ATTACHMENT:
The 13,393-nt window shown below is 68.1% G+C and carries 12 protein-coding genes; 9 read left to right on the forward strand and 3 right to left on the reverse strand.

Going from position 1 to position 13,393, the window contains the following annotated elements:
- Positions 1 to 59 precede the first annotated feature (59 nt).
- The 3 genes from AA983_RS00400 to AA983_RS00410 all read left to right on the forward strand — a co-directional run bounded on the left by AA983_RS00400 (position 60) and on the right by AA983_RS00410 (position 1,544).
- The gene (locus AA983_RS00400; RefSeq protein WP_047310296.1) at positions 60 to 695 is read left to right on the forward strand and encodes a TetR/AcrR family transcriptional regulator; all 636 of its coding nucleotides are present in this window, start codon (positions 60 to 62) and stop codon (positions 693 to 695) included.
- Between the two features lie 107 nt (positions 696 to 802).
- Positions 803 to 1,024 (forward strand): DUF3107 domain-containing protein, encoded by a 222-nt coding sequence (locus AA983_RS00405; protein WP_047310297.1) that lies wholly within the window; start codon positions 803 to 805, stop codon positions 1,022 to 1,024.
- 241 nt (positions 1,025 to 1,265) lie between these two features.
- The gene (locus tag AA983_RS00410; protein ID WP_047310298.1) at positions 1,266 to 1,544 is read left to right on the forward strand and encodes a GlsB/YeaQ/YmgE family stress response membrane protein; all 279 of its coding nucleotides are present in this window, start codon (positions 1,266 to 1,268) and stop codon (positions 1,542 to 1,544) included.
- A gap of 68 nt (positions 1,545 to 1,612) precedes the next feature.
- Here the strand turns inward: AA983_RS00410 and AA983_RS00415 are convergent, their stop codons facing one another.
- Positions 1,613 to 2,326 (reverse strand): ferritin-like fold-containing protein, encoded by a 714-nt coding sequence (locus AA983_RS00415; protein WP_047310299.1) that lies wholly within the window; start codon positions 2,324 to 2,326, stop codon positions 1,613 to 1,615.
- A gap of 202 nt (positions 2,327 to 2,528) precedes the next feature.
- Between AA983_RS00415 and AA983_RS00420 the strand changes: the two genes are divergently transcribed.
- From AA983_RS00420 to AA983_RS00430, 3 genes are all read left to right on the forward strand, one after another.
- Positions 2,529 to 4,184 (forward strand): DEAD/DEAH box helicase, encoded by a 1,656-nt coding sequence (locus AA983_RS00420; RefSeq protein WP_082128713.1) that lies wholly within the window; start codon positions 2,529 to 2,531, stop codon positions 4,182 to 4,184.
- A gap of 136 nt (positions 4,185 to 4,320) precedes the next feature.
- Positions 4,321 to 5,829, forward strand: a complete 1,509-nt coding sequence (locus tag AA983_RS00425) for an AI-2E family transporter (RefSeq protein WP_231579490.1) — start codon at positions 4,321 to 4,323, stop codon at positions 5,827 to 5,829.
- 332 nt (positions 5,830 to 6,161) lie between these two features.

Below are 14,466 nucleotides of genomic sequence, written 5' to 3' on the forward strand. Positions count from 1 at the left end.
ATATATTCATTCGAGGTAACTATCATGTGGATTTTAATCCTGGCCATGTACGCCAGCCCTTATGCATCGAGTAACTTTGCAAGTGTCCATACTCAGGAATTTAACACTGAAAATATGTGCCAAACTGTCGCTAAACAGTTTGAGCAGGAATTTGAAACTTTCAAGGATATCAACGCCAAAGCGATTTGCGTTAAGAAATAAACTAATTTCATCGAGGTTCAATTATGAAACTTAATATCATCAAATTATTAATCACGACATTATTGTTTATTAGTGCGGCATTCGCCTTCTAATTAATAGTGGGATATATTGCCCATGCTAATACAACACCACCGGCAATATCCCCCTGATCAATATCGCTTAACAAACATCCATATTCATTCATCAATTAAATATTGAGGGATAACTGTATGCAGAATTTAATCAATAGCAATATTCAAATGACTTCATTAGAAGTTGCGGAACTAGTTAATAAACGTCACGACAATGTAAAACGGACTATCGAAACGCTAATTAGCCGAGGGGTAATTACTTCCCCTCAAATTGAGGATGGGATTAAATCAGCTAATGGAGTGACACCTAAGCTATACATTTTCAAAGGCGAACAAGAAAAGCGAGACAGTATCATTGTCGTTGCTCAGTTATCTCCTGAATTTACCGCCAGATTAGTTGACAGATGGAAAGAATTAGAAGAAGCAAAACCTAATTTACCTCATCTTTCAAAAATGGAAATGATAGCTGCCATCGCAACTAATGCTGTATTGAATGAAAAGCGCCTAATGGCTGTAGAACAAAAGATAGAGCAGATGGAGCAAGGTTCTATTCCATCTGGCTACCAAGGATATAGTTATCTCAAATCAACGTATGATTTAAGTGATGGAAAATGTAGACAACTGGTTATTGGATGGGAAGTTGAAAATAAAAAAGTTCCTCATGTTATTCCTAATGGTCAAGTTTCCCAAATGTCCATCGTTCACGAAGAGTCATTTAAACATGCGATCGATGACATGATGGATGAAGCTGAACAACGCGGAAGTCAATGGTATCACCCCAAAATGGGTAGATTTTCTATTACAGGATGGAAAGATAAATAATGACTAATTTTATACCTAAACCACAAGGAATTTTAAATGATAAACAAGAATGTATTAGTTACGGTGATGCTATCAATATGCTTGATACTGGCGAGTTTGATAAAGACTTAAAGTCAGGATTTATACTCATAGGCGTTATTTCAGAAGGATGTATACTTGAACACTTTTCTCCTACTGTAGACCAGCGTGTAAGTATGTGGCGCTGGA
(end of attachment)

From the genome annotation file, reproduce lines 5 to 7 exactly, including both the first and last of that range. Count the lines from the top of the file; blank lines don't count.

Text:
- The gene (locus AA983_RS00400; RefSeq protein WP_047310296.1) at positions 60 to 695 is read left to right on the forward strand and encodes a TetR/AcrR family transcriptional regulator; all 636 of its coding nucleotides are present in this window, start codon (positions 60 to 62) and stop codon (positions 693 to 695) included.
- Between the two features lie 107 nt (positions 696 to 802).
- Positions 803 to 1,024 (forward strand): DUF3107 domain-containing protein, encoded by a 222-nt coding sequence (locus AA983_RS00405; protein WP_047310297.1) that lies wholly within the window; start codon positions 803 to 805, stop codon positions 1,022 to 1,024.